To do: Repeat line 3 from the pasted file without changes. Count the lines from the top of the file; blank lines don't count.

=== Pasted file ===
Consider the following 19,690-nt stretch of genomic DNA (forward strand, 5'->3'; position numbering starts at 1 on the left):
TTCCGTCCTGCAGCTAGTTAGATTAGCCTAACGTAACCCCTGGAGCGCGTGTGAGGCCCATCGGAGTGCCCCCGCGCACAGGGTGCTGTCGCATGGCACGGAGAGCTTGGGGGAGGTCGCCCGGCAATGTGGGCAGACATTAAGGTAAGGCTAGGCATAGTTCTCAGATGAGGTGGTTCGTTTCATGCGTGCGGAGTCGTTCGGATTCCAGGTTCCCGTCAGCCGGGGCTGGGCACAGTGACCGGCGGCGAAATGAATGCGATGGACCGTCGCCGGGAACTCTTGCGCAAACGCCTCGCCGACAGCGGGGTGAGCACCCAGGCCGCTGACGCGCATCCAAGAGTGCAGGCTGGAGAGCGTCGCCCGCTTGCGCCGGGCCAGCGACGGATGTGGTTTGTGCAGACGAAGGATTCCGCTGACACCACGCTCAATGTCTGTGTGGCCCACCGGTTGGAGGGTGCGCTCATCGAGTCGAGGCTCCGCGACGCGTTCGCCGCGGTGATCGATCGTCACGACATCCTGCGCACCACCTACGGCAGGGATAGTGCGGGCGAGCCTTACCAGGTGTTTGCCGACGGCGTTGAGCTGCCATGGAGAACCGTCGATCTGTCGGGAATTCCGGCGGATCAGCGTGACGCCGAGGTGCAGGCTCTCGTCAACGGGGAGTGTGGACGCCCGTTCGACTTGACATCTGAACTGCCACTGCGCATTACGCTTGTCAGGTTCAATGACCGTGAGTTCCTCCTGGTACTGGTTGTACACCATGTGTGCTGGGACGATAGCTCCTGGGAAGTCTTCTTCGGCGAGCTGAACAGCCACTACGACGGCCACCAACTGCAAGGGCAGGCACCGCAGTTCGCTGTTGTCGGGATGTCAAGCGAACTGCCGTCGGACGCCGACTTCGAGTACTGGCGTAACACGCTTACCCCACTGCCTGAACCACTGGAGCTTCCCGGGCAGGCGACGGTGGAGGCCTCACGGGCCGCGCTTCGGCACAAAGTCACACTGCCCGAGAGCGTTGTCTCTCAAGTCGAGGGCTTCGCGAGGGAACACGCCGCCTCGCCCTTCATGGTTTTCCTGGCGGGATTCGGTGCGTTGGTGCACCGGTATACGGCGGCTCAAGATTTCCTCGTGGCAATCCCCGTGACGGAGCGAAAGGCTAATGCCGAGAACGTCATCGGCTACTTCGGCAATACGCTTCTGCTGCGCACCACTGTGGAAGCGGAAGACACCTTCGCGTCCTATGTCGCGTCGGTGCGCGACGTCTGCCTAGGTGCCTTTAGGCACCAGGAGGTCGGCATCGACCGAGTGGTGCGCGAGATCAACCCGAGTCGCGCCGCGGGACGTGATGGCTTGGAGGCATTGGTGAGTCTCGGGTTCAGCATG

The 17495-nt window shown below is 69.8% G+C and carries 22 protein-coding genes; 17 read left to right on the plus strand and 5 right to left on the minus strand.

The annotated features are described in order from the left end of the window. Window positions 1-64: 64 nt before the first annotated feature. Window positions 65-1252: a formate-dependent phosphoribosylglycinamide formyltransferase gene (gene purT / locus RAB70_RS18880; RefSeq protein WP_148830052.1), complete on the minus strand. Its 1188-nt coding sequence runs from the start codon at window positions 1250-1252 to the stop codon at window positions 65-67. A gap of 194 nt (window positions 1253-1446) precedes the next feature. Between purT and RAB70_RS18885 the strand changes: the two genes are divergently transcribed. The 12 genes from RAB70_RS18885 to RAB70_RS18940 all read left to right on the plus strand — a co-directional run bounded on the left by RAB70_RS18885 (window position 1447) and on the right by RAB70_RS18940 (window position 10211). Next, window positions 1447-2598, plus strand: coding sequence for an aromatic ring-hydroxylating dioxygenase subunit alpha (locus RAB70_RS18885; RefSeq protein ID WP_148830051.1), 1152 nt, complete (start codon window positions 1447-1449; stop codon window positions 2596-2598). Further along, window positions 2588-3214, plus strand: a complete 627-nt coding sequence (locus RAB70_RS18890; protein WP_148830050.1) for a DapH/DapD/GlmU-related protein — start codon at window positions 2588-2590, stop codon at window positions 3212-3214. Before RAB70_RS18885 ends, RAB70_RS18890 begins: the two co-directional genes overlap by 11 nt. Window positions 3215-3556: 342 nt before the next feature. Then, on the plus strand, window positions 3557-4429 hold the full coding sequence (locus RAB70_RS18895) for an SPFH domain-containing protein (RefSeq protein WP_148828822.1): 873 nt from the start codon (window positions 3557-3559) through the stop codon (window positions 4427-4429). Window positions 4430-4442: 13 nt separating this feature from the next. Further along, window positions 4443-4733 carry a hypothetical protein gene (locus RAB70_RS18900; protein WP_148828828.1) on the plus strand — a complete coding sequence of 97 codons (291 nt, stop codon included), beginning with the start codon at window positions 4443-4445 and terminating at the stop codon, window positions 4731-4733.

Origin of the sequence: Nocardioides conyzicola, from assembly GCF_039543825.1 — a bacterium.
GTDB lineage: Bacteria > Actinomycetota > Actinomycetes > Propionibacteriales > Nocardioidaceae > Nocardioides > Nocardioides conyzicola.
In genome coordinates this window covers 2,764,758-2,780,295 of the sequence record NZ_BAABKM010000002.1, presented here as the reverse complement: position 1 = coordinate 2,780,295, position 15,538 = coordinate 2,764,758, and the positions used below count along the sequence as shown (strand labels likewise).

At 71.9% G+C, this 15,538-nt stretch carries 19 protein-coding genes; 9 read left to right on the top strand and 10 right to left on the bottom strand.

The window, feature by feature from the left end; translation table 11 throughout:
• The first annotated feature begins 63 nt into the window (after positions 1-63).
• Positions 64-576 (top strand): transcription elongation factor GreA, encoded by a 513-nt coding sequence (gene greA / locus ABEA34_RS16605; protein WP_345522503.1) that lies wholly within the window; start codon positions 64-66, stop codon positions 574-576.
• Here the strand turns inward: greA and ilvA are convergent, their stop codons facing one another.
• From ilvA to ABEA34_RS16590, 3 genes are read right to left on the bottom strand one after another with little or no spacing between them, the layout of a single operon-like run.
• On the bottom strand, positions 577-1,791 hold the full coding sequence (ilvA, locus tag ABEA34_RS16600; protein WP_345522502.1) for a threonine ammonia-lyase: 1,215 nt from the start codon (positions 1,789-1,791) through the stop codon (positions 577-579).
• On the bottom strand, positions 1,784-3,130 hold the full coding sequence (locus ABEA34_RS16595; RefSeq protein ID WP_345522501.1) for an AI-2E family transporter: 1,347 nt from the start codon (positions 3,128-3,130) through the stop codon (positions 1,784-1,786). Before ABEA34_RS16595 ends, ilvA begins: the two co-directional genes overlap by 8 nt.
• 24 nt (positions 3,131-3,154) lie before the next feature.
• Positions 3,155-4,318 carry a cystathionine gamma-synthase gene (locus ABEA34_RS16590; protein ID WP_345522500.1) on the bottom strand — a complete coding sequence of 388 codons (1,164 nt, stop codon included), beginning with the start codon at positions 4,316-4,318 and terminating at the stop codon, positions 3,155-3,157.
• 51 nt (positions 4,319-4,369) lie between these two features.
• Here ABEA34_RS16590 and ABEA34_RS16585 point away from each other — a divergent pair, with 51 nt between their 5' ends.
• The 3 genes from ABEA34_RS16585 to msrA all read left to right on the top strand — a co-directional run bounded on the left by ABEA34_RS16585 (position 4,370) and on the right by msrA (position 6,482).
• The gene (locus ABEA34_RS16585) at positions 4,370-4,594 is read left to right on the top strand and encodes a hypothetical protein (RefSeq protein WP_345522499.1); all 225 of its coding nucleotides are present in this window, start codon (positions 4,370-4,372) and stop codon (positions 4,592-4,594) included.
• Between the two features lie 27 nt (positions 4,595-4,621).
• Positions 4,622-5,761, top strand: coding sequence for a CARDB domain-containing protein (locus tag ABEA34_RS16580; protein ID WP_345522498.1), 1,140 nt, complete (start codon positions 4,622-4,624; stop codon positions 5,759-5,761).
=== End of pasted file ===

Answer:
The 17495-nt window shown below is 69.8% G+C and carries 22 protein-coding genes; 17 read left to right on the plus strand and 5 right to left on the minus strand.